Legislation which will give doctors more power to decide whether asylum seekers should come to Australia for medical treatment has been passed into law by the Senate.
- Labor, the Greens and four independents backed the bill in the Senate.
- Crucial crossbencher Derryn Hinch supported the bill after receiving a security briefing
- The Coalition claims the new law will restart boat arrivals, a claim Labor and the crossbench rejects
Labor, the Greens and four independents backed the bill in the Senate.
Senator Derryn Hinch, who supported the initial bill for medical evacuations last year, had asked for security briefings before the Senate voted on the bill.
The move was initially seen as a sign his support for the bill was wavering, but Senator Hinch ultimately decided to continue his support.
When he announced his decision, Senator Hinch said it was the hardest vote he had cast in the Upper House.
He said he was confident anyone who was transferred to Australia would remain in detention while receiving treatment.
“I think it’s the right decision,” Senator Hinch said.
The legislation will now go to the Governor-General for royal assent to become law, but the timeframe for this remains unclear.
As the Senate debated the bill, Prime Minister Scott Morrison announced the Government would reopen detention facilities on Christmas Island.
He said he expected the new medical evacuation laws could restart the people smuggling trade and Australia needed to be ramp up national security efforts as a result.
“My job now is to do everything within my power, and the power of the government, to ensure that what the Parliament has done to weaken our borders does not result in boats coming to Australia,” he said.
Lower House crossbench MPs Kerryn Phelps and Julia Banks were in the Senate chamber during the final vote, and were among those who clapped when the bill passed.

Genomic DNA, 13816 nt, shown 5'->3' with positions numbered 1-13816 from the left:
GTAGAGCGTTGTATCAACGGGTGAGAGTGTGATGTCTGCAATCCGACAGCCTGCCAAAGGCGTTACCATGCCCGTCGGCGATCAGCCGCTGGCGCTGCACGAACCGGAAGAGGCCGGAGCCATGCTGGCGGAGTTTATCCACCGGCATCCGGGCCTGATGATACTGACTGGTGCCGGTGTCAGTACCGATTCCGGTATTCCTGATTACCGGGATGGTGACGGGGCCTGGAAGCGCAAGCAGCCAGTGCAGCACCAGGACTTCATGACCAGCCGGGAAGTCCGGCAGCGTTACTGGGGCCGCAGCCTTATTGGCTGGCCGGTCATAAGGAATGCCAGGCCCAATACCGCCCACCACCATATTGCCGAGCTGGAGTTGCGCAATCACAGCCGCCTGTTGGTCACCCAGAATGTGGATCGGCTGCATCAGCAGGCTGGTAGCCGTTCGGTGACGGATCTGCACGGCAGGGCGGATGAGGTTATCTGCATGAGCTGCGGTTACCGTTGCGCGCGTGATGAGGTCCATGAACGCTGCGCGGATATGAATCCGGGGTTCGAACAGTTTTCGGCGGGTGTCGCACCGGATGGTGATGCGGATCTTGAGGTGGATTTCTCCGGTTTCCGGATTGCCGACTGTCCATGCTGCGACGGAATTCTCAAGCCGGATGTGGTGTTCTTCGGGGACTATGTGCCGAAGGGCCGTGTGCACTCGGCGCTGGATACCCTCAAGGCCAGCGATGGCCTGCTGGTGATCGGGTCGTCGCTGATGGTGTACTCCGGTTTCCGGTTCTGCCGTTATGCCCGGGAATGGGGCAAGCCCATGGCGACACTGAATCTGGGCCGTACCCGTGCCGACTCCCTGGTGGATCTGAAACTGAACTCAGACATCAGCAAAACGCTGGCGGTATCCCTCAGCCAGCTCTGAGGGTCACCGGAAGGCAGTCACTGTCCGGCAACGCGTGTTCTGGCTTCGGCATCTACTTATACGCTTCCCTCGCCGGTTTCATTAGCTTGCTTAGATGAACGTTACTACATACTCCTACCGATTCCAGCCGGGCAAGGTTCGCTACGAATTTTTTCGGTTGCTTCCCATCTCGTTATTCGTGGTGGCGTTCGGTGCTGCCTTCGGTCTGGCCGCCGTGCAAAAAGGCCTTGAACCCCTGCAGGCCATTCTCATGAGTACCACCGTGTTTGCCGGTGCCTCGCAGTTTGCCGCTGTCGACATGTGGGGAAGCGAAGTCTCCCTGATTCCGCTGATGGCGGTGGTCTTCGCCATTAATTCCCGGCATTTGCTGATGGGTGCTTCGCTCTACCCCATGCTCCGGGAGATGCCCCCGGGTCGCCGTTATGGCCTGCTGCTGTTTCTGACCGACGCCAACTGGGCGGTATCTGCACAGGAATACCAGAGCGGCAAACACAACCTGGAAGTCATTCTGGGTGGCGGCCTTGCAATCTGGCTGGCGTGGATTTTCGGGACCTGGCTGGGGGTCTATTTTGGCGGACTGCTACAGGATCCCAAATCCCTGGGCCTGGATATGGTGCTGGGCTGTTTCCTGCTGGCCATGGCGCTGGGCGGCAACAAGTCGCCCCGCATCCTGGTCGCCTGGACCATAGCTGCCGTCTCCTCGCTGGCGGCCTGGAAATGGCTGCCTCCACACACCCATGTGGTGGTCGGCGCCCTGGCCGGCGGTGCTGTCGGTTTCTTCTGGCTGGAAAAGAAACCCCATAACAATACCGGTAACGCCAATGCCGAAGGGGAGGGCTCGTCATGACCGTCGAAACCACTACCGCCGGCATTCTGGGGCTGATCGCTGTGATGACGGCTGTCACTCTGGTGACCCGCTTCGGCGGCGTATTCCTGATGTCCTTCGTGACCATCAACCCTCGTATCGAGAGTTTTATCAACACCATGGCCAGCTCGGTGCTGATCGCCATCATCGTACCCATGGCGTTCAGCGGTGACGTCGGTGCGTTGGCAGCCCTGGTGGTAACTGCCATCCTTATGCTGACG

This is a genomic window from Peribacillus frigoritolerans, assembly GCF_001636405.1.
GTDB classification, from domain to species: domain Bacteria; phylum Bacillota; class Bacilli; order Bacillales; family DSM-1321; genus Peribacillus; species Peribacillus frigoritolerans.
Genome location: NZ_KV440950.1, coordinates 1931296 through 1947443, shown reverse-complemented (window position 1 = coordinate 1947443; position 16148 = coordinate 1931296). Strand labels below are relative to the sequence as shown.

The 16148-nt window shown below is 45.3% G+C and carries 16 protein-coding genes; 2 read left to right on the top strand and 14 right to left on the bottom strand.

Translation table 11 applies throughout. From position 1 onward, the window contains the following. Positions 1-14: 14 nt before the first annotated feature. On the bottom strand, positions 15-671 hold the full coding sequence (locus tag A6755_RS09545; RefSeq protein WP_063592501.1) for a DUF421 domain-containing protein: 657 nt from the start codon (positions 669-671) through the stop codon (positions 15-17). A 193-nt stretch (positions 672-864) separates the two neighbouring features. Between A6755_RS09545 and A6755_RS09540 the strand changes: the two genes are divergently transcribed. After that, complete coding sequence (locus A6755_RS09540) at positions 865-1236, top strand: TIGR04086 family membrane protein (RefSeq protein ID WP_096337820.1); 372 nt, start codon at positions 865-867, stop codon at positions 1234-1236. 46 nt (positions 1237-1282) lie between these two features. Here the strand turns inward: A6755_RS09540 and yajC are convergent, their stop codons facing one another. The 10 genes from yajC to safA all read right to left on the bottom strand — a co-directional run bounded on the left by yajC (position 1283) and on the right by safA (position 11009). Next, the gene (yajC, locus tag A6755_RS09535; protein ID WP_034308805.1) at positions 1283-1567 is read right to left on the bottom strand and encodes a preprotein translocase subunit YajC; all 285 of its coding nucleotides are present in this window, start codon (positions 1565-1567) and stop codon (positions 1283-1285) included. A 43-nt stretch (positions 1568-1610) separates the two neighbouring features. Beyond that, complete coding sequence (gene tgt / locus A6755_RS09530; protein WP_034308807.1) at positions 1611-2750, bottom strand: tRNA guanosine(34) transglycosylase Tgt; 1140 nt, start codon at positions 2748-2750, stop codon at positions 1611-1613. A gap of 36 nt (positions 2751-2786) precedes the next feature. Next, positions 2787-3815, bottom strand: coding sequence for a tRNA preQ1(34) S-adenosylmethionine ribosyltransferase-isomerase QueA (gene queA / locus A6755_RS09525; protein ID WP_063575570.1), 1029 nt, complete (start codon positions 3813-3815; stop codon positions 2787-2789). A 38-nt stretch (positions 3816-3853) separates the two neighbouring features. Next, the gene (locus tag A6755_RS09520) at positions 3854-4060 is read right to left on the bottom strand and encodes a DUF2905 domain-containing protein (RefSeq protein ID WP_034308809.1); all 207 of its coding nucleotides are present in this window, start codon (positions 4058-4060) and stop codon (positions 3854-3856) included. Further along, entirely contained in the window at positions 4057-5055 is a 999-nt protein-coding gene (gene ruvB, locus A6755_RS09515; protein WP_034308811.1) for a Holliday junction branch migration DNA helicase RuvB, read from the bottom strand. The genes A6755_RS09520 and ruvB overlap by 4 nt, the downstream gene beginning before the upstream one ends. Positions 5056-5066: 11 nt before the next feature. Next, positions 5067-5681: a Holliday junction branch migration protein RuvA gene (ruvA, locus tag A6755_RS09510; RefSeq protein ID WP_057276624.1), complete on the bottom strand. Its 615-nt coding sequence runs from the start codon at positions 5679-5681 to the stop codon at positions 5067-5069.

“There is no need for applause, it’s out of order,” Senate President Scott Ryan told the chamber.
Greens senators hugged each other and Senator Hinch shook hands with Ms Phelps and Ms Banks.
Outside the Senate, Labor was quick to hit back at the Prime Minister and his suggestion the Opposition was encouraging people smuggling.
“The way [Scott Morrison] has behaved over the past 24 hours or so is beyond belief,” Shadow Attorney-General Mark Dreyfus tweeted.
“He is happy to endorse lies, he has encouraged people smugglers to restart their evil trade and bullied journalists when they try to pull him up on it.
“Not fit to be PM of this country.”
Attorney-General Christian Porter went further than the Prime Minister, saying the Federal Government would not be able to stop two alleged sex offenders from entering Australia under the new laws.
Mr Porter said a refugee on Manus Island was facing sex abuse charges and someone on Nauru had been charged with indecently assaulting a child.
“None of those cases would result in the minister exercising discretion on transfer [to Australia for treatment],” he said.
Mr Porter said the new laws only allowed the minister to refuse entry to Australia if someone had been sentenced, not if they were only facing charges.
Christmas Island leaders criticise PM’s announcement
Authorities on Christmas Island have labelled the Federal Government’s decision to reopen the detention centre a “knee-jerk reaction”.
Chief executive David Price said the island’s medical services were ill-equipped to deal with refugees sent there in poor health.
“We’ve got a hospital, it doesn’t do operations, people are medevaced out quite regularly here for medical reasons as it’s only a small regional hospital,” he said.
“We just wouldn’t have the capacity here to deal with people coming here for medical reasons, both physically and mentally.”